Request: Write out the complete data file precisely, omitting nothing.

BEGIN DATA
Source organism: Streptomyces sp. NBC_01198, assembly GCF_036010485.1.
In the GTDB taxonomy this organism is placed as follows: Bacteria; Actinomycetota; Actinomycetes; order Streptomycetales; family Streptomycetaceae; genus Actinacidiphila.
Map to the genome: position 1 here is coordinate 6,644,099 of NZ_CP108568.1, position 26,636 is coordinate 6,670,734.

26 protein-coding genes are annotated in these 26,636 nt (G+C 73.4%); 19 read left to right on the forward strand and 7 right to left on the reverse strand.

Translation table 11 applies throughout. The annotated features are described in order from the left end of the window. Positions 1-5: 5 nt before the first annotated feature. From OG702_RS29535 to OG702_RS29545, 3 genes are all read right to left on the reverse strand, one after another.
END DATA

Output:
Source organism: Streptomyces sp. NBC_01198, assembly GCF_036010485.1.
In the GTDB taxonomy this organism is placed as follows: Bacteria; Actinomycetota; Actinomycetes; order Streptomycetales; family Streptomycetaceae; genus Actinacidiphila.
Map to the genome: position 1 here is coordinate 6,644,099 of NZ_CP108568.1, position 26,636 is coordinate 6,670,734.

26 protein-coding genes are annotated in these 26,636 nt (G+C 73.4%); 19 read left to right on the forward strand and 7 right to left on the reverse strand.

Translation table 11 applies throughout. The annotated features are described in order from the left end of the window. Positions 1-5: 5 nt before the first annotated feature. From OG702_RS29535 to OG702_RS29545, 3 genes are all read right to left on the reverse strand, one after another.